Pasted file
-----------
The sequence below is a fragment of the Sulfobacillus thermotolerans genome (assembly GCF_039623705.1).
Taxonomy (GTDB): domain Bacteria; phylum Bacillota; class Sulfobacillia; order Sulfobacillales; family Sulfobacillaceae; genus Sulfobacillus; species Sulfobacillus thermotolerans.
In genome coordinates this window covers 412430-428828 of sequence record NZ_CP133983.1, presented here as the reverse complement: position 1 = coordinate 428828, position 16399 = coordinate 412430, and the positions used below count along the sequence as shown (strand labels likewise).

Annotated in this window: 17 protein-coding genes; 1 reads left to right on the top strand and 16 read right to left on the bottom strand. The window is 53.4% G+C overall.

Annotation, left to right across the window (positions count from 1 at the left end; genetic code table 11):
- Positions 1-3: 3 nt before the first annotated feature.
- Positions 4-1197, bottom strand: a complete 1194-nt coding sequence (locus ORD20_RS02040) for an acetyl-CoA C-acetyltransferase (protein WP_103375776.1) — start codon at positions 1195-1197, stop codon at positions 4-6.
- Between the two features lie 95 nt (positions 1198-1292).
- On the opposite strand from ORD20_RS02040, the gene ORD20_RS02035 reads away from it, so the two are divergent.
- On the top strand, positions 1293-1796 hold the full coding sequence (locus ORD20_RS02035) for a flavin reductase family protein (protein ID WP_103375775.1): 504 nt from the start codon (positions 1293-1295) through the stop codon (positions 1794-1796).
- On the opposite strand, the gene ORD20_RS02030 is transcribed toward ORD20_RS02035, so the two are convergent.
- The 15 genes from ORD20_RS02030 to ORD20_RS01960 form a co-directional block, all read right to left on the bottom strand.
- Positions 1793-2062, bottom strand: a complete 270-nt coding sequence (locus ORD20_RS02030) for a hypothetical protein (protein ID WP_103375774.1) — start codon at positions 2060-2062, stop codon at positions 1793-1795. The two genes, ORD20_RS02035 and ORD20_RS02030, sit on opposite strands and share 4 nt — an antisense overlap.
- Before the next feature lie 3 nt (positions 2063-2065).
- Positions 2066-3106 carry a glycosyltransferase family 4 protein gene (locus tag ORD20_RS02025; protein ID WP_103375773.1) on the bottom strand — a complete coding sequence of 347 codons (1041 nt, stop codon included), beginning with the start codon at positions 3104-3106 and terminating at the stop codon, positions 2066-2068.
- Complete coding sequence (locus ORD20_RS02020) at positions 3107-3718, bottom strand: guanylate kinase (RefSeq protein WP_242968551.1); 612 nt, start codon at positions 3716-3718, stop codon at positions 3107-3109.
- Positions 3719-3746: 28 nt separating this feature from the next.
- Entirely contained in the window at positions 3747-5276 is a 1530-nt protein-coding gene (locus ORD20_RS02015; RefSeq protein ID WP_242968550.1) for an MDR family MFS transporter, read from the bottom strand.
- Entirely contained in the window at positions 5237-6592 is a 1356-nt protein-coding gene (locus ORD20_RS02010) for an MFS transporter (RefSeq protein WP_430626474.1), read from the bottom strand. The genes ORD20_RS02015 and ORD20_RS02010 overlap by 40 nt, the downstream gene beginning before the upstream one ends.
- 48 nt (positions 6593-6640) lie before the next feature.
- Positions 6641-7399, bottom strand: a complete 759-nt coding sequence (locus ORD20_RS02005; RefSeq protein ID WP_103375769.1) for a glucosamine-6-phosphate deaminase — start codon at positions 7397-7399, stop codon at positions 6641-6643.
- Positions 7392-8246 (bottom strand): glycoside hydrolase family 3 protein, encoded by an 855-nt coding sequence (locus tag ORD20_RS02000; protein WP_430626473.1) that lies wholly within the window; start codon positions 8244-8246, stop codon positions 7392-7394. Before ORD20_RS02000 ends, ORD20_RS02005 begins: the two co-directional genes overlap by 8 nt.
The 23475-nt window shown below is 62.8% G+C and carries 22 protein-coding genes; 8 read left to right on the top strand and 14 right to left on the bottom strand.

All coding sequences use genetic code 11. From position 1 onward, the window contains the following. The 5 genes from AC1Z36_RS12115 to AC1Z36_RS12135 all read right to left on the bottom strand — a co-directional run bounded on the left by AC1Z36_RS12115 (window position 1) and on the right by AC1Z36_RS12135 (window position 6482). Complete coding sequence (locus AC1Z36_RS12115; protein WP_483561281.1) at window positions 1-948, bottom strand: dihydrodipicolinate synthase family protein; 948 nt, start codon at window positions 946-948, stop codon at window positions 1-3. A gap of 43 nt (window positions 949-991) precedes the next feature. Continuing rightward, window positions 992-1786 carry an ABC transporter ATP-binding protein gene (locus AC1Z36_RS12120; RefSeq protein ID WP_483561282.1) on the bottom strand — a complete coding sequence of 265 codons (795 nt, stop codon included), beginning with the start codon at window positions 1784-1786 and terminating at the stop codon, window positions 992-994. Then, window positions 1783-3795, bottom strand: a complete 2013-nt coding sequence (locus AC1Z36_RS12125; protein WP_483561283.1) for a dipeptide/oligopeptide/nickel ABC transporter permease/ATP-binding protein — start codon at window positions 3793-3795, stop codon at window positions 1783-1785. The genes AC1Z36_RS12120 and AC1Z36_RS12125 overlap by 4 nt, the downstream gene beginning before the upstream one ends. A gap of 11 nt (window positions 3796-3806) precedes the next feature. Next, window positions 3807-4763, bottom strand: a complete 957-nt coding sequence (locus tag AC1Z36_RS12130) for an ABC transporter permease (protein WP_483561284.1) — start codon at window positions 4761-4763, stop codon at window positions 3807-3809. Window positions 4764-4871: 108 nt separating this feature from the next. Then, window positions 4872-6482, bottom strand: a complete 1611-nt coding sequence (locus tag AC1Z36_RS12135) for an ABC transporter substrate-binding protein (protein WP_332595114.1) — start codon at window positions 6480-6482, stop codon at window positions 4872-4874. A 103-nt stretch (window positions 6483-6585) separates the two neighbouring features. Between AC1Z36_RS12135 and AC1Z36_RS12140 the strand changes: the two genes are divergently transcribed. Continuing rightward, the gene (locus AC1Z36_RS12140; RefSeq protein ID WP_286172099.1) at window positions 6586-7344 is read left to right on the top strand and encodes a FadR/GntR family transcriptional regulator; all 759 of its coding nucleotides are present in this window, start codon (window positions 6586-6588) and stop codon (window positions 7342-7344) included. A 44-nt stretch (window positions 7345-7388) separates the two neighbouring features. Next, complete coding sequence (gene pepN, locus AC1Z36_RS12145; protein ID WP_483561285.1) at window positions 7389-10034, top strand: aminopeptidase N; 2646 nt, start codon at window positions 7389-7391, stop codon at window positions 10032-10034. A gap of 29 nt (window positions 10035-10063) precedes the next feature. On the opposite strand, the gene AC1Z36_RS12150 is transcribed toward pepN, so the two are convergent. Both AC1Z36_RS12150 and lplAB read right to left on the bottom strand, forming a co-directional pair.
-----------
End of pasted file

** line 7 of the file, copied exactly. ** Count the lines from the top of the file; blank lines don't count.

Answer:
- Positions 4-1197, bottom strand: a complete 1194-nt coding sequence (locus ORD20_RS02040) for an acetyl-CoA C-acetyltransferase (protein WP_103375776.1) — start codon at positions 1195-1197, stop codon at positions 4-6.